IEEE Seminar Report for ECE : Parallel Computing- Parallel Network RAM
|courtesy: Argonne National Laboratory's|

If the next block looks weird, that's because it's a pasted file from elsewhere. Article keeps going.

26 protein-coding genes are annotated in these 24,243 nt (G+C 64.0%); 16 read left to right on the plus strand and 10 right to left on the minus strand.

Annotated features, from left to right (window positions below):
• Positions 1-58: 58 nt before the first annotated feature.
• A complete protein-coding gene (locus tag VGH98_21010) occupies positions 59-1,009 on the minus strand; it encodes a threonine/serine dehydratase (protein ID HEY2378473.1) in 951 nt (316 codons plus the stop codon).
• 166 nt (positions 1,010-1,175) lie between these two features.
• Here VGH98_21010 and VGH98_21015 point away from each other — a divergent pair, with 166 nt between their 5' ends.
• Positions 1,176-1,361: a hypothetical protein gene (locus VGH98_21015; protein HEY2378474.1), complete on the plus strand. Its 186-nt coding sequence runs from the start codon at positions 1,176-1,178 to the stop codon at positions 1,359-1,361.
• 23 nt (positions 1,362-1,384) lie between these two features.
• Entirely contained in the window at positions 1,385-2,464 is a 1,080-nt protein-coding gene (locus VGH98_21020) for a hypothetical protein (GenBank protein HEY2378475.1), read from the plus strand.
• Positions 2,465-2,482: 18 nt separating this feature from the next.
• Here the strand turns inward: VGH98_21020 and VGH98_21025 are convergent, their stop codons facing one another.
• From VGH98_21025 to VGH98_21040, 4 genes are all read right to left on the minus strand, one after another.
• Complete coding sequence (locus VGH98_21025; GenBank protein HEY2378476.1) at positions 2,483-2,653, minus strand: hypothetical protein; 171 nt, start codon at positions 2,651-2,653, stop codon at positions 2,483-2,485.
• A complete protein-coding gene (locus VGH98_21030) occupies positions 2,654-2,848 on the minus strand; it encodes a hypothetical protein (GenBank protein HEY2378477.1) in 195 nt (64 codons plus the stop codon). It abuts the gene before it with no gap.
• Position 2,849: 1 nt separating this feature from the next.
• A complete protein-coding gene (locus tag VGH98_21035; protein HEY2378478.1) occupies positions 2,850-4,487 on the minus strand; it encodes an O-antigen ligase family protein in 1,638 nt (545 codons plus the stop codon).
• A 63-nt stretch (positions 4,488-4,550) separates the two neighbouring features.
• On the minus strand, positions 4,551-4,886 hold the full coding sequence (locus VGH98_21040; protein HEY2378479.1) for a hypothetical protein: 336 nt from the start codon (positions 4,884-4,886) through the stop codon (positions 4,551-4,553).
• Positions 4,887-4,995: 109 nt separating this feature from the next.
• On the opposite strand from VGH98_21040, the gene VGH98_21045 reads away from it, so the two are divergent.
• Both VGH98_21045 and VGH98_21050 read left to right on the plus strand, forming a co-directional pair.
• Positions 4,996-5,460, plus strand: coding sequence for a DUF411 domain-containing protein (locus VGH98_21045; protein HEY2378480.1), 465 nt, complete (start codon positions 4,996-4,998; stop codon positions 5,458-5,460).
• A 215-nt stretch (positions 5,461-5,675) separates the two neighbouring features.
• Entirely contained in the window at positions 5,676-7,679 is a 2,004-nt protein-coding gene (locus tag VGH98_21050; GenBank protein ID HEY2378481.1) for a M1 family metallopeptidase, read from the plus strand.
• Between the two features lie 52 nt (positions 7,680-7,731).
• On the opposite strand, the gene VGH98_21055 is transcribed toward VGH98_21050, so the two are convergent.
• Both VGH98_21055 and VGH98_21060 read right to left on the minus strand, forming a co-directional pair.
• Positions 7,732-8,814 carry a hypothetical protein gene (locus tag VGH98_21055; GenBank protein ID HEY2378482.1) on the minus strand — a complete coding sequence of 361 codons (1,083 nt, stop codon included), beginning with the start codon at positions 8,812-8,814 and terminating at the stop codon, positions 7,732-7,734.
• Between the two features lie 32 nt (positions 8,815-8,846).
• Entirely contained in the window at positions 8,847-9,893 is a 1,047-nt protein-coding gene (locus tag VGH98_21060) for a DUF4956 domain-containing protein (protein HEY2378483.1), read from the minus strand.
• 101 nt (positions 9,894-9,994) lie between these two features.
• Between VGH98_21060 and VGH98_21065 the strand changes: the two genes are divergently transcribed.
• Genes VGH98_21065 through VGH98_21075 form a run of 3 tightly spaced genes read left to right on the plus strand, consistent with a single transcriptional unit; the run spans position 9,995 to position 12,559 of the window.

Parallel Computing could be defined as a large collection of processing elements that can communicate and cooperate to solve large problems fast.The silicon based chips are reaching a physical limit in processing speed, as they are constrained by the speed of electricity, light and certain thermodynamic laws. A viable solution to overcome this limitation is parallel computing.Parallel computers can be roughly classified according to the level at which the hardware supports parallelism. Multi-core and Multi-processor computers have multiple processing elements within a single machine while clusters and grids use multiple computers to work on the same task. Specialized parallel computer architectures(like Graphics Processing Units,GPUs). are used alongside traditional processors, for accelerating specific tasks. The seminar provides an overview of parallel computing while particularly examining GPU computing and cluster computing. Further,the concept of Parallel Network RAM is introduced and discussed in depth. Large scientific parallel applications demand large amounts of memory space. Current clusters schedule jobs without fully knowing their memory requirements. This leads to uneven memory allocation in which some nodes are overloaded. This, in turn, leads to disk paging, which is extremely expensive in the context of scientific parallel computing. To solve this problem, we have a new peer-to-peer solution called Parallel Network RAM. This approach avoids the use of disk, better utilizes available RAM resources, and will allow larger problems to be solved while reducing the computational, communication, and synchronization overhead typically involved in parallel applications.Several different Parallel Network RAM designs shall be evaluated based on the performance of each under different conditions. We shall see that different designs are appropriate in different situations.